Swim Meet Basics
SWIM MEET BASICS
Listed below are some very in-depth guidelines geared to help you through your first couple of swim meets. It may seem a little overwhelming, but we tried to be as specific and as detailed as we possibly could. If you have any questions, please ask your coach.
BEFORE THE MEET STARTS
1. Arrive at the pool at least 15 minutes before the scheduled warm-up time begins. This time will be listed in the meet information,
2. Upon arrival, touch base with a team coach then find a place to put your swimmer's blankets, swim bags and/or sleeping bags. The team usually sits in one place together, so look for some familiar faces.
3. Purchase a heat sheet and confirm that the events your swimmer is entered in are the ones you thought they were entered in.
4. Once you’ve done that, write or have the swimmers write each event-number on his or her hand in ink. This helps him/her remember what events he/she is swimming and what event number to listen or watch for.
5. Your swimmer now gets his/her cap and goggles and reports to the pool and/or coach for warm-up instructions. It is very important for all swimmers to warm-up with the team. A swimmer's body is just like a car on a cold day he/she needs to get the engine going and warmed-up before he/she can go all out.
6. After warm-up, your swimmer will go back to the area where his/her team is sitting and wait there until his first event is called. This is a good time to make sure he/she goes to the bathroom if necessary, gets a drink, or just gets settled in.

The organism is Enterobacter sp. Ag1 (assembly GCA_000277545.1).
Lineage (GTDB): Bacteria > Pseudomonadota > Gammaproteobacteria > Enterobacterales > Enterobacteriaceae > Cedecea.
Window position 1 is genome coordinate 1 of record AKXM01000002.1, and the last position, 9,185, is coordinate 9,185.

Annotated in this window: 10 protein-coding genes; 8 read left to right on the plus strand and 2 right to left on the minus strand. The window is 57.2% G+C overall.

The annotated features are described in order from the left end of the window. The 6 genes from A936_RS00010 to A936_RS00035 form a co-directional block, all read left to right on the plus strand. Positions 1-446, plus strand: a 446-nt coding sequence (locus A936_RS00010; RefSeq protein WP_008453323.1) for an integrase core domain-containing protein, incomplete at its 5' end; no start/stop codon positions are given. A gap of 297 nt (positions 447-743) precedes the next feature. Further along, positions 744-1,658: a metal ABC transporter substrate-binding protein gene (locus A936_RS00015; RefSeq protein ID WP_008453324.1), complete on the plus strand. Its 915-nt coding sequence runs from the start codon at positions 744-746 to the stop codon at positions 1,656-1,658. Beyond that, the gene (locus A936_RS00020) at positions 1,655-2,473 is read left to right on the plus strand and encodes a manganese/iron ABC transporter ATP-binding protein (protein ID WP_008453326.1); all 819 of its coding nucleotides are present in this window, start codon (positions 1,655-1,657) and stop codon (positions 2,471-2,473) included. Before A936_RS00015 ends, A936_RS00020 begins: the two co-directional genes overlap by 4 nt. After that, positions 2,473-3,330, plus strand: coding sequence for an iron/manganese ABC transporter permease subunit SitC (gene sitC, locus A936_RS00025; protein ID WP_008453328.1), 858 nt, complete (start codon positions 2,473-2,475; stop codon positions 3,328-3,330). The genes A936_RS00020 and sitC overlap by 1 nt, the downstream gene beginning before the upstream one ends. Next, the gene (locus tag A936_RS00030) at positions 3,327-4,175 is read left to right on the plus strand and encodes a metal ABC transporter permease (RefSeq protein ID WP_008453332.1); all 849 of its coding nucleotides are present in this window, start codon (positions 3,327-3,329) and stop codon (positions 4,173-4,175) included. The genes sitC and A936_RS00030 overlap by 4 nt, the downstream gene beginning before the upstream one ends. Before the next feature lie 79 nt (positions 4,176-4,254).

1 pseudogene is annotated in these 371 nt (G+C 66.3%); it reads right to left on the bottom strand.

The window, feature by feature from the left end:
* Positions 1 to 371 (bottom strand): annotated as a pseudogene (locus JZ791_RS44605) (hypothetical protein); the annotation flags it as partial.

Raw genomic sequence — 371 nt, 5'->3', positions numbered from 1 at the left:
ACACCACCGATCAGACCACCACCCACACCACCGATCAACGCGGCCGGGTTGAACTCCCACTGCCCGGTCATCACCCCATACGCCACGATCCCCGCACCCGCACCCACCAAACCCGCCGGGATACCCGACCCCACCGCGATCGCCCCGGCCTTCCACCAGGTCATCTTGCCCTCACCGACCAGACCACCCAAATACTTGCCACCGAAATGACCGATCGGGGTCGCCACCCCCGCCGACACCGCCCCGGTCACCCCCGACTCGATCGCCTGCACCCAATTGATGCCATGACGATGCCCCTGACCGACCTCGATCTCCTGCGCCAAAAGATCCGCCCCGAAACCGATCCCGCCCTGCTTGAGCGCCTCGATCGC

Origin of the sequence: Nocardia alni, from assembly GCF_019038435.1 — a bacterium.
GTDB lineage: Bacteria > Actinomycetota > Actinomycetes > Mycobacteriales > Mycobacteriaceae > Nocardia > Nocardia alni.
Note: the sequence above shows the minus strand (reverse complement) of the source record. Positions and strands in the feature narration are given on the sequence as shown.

7. The meet will usually start about 10-15 minutes after warm-ups are over.
8. Per USA Swimming rules (because of insurance purposes), parents are not allowed on deck unless they are serving in an official capacity. Similarly, all questions concerning meet results, an officiating call, or the conduct of a meet, should be referred to a coach. He or she in turn, will pursue the matter through the proper channels.
1. It is important for any swimmer to know what event numbers he/she is swimming (again, why they should have the numbers on their hand). He/she may swim right away after warm-up or they may have to wait awhile.
2. Most meets are computerized. There are generally two ways a swimmer gets to his/her lane:
o A swimmer usually reports directly to his/her lane for competition a number of heats before he/she actually swims. Check with your swimmer's coach for specific instructions.
3. The swimmer swims his or her race.
4. After each swim:
o He/she is to ask the timers (people behind the blocks at each lane) his/her time. o Depending on the coach’s instructions, the swimmer may be asked to do some recovery swimming if a "warm down" pool or lanes are available.
o The swimmer should then go immediately to his or her coach. The coach will discuss the swim with each swimmer. Some coaches may wish to talk with the swimmer before her recovery swim.
5. Generally, the coach follows these guidelines when discussing swims:
o Positive comments or praise
o Suggestions for improvement
o Positive comments
6. Things you, as a parent, can do after each swim:
o Tell him how great he did! The coaching staff will be sure to discuss stroke technique with him. You need to tell him how proud you are and what a great job he did. o Take him back to the team area and relax.
o This is another good time to check out the bathrooms, get a drink or something light to eat.
7. The swimmer now waits until his next event is called and starts the procedure again. When a swimmer has completed all their events touch base with the coaches before going home. Make sure, however, you, as a parent, check with the coach before leaving to make sure your swimmer is not included on a relay. It is not fair to other swimmers who may have stayed to swim on a relay where your swimmer is expected to be a member and she is not there.
8. Results are usually posted somewhere in the facility. Awards are often gathered for a team and given to the coach at the end of the meet. The coach will give the awards to the swimmers later.